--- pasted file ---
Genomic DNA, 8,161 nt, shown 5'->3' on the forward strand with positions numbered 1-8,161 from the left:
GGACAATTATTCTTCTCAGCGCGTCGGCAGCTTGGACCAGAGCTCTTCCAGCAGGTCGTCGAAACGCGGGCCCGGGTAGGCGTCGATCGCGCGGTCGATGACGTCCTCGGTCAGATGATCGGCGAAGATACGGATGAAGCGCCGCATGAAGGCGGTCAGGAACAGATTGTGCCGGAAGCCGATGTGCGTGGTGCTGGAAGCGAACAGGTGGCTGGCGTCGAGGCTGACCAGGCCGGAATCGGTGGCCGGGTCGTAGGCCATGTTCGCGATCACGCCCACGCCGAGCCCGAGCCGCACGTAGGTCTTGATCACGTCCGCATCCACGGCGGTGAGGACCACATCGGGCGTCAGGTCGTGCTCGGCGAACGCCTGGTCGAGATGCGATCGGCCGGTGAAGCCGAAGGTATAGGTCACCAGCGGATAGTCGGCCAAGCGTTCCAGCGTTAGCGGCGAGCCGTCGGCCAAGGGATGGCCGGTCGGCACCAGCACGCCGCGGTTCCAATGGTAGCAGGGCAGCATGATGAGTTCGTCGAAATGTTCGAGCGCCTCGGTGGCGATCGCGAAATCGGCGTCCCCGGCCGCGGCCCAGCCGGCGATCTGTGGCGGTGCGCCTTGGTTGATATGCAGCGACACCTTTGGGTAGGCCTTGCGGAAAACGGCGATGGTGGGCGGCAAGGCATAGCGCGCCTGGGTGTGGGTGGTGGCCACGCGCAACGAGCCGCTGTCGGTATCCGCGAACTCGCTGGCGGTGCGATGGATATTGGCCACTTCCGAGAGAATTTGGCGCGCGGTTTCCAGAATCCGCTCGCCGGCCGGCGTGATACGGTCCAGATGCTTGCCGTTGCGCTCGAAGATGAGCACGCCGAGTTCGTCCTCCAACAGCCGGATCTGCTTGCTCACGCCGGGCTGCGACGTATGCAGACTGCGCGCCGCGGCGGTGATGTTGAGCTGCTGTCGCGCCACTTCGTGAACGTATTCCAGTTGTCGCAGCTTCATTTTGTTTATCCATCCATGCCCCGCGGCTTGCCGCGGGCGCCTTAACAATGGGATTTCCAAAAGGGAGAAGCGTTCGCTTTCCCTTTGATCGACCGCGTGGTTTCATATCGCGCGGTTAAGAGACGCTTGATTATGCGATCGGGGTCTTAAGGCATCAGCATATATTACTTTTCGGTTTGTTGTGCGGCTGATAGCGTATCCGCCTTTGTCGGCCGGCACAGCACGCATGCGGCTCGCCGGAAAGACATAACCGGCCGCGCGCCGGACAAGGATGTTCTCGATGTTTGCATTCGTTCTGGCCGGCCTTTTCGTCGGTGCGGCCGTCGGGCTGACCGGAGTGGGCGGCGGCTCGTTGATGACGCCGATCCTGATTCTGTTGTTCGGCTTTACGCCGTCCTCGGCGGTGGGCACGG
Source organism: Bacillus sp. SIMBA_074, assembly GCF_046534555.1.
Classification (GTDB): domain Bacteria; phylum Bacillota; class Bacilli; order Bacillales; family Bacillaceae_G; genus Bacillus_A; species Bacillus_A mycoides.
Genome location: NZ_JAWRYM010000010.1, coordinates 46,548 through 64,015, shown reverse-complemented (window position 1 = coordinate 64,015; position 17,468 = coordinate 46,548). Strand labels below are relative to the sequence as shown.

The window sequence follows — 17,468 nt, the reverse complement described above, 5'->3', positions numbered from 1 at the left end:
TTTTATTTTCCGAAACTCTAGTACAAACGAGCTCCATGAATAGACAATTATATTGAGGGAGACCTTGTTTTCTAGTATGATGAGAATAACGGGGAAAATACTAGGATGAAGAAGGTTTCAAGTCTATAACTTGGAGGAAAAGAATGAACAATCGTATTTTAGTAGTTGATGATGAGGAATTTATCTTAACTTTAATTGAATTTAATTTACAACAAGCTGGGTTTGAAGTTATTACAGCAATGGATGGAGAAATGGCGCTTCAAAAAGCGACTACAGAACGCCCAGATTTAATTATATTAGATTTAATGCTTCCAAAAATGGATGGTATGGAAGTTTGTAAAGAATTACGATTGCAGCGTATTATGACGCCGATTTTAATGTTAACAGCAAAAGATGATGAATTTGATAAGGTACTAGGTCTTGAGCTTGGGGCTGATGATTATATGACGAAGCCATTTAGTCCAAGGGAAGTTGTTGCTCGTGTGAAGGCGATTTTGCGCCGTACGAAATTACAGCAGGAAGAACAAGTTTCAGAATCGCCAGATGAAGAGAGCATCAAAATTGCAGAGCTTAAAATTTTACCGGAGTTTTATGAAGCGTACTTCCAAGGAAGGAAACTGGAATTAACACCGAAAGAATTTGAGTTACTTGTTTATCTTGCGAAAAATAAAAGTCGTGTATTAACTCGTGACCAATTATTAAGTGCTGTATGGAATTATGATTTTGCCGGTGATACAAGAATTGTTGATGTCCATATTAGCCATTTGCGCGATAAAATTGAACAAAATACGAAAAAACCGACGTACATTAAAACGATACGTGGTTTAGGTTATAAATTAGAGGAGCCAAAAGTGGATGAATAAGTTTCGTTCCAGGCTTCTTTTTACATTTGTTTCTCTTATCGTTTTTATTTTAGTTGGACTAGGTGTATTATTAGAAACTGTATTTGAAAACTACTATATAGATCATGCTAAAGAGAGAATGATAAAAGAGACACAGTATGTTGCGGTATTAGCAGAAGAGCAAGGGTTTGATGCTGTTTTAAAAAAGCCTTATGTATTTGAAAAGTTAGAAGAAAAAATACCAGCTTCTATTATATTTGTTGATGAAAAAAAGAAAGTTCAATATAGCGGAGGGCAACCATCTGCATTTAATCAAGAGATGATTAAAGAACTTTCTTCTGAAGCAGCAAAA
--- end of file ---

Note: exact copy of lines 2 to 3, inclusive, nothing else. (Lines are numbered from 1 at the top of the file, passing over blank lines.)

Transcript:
GGACAATTATTCTTCTCAGCGCGTCGGCAGCTTGGACCAGAGCTCTTCCAGCAGGTCGTCGAAACGCGGGCCCGGGTAGGCGTCGATCGCGCGGTCGATGACGTCCTCGGTCAGATGATCGGCGAAGATACGGATGAAGCGCCGCATGAAGGCGGTCAGGAACAGATTGTGCCGGAAGCCGATGTGCGTGGTGCTGGAAGCGAACAGGTGGCTGGCGTCGAGGCTGACCAGGCCGGAATCGGTGGCCGGGTCGTAGGCCATGTTCGCGATCACGCCCACGCCGAGCCCGAGCCGCACGTAGGTCTTGATCACGTCCGCATCCACGGCGGTGAGGACCACATCGGGCGTCAGGTCGTGCTCGGCGAACGCCTGGTCGAGATGCGATCGGCCGGTGAAGCCGAAGGTATAGGTCACCAGCGGATAGTCGGCCAAGCGTTCCAGCGTTAGCGGCGAGCCGTCGGCCAAGGGATGGCCGGTCGGCACCAGCACGCCGCGGTTCCAATGGTAGCAGGGCAGCATGATGAGTTCGTCGAAATGTTCGAGCGCCTCGGTGGCGATCGCGAAATCGGCGTCCCCGGCCGCGGCCCAGCCGGCGATCTGTGGCGGTGCGCCTTGGTTGATATGCAGCGACACCTTTGGGTAGGCCTTGCGGAAAACGGCGATGGTGGGCGGCAAGGCATAGCGCGCCTGGGTGTGGGTGGTGGCCACGCGCAACGAGCCGCTGTCGGTATCCGCGAACTCGCTGGCGGTGCGATGGATATTGGCCACTTCCGAGAGAATTTGGCGCGCGGTTTCCAGAATCCGCTCGCCGGCCGGCGTGATACGGTCCAGATGCTTGCCGTTGCGCTCGAAGATGAGCACGCCGAGTTCGTCCTCCAACAGCCGGATCTGCTTGCTCACGCCGGGCTGCGACGTATGCAGACTGCGCGCCGCGGCGGTGATGTTGAGCTGCTGTCGCGCCACTTCGTGAACGTATTCCAGTTGTCGCAGCTTCATTTTGTTTATCCATCCATGCCCCGCGGCTTGCCGCGGGCGCCTTAACAATGGGATTTCCAAAAGGGAGAAGCGTTCGCTTTCCCTTTGATCGACCGCGTGGTTTCATATCGCGCGGTTAAGAGACGCTTGATTATGCGATCGGGGTCTTAAGGCATCAGCATATATTACTTTTCGGTTTGTTGTGCGGCTGATAGCGTATCCGCCTTTGTCGGCCGGCACAGCACGCATGCGGCTCGCCGGAAAGACATAACCGGCCGCGCGCCGGACAAGGATGTTCTCGATGTTTGCATTCGTTCTGGCCGGCCTTTTCGTCGGTGCGGCCGTCGGGCTGACCGGAGTGGGCGGCGGCTCGTTGATGACGCCGATCCTGATTCTGTTGTTCGGCTTTACGCCGTCCTCGGCGGTGGGCACGG
Source organism: Bacillus sp. SIMBA_074, assembly GCF_046534555.1.